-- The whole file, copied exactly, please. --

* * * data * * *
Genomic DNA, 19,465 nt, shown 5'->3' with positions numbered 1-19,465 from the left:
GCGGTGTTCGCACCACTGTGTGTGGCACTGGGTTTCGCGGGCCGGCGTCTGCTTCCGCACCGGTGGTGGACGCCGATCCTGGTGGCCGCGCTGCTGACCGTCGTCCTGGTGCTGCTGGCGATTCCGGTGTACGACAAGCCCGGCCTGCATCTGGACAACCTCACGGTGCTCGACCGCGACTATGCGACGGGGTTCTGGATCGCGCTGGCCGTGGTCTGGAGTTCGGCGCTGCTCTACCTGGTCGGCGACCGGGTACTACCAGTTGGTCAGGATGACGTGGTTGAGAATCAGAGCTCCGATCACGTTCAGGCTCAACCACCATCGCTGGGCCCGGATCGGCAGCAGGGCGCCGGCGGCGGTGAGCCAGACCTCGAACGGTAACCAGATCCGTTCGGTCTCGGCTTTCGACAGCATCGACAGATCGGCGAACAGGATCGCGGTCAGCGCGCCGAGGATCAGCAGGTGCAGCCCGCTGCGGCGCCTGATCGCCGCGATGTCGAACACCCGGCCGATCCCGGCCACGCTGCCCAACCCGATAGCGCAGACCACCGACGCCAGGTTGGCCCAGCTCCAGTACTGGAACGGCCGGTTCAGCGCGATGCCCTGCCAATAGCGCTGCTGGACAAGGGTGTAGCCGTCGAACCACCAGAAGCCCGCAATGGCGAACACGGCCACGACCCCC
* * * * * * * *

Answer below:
Genomic DNA, 19,465 nt, shown 5'->3' with positions numbered 1-19,465 from the left:
GCGGTGTTCGCACCACTGTGTGTGGCACTGGGTTTCGCGGGCCGGCGTCTGCTTCCGCACCGGTGGTGGACGCCGATCCTGGTGGCCGCGCTGCTGACCGTCGTCCTGGTGCTGCTGGCGATTCCGGTGTACGACAAGCCCGGCCTGCATCTGGACAACCTCACGGTGCTCGACCGCGACTATGCGACGGGGTTCTGGATCGCGCTGGCCGTGGTCTGGAGTTCGGCGCTGCTCTACCTGGTCGGCGACCGGGTACTACCAGTTGGTCAGGATGACGTGGTTGAGAATCAGAGCTCCGATCACGTTCAGGCTCAACCACCATCGCTGGGCCCGGATCGGCAGCAGGGCGCCGGCGGCGGTGAGCCAGACCTCGAACGGTAACCAGATCCGTTCGGTCTCGGCTTTCGACAGCATCGACAGATCGGCGAACAGGATCGCGGTCAGCGCGCCGAGGATCAGCAGGTGCAGCCCGCTGCGGCGCCTGATCGCCGCGATGTCGAACACCCGGCCGATCCCGGCCACGCTGCCCAACCCGATAGCGCAGACCACCGACGCCAGGTTGGCCCAGCTCCAGTACTGGAACGGCCGGTTCAGCGCGATGCCCTGCCAATAGCGCTGCTGGACAAGGGTGTAGCCGTCGAACCACCAGAAGCCCGCAATGGCGAACACGGCCACGACCCCC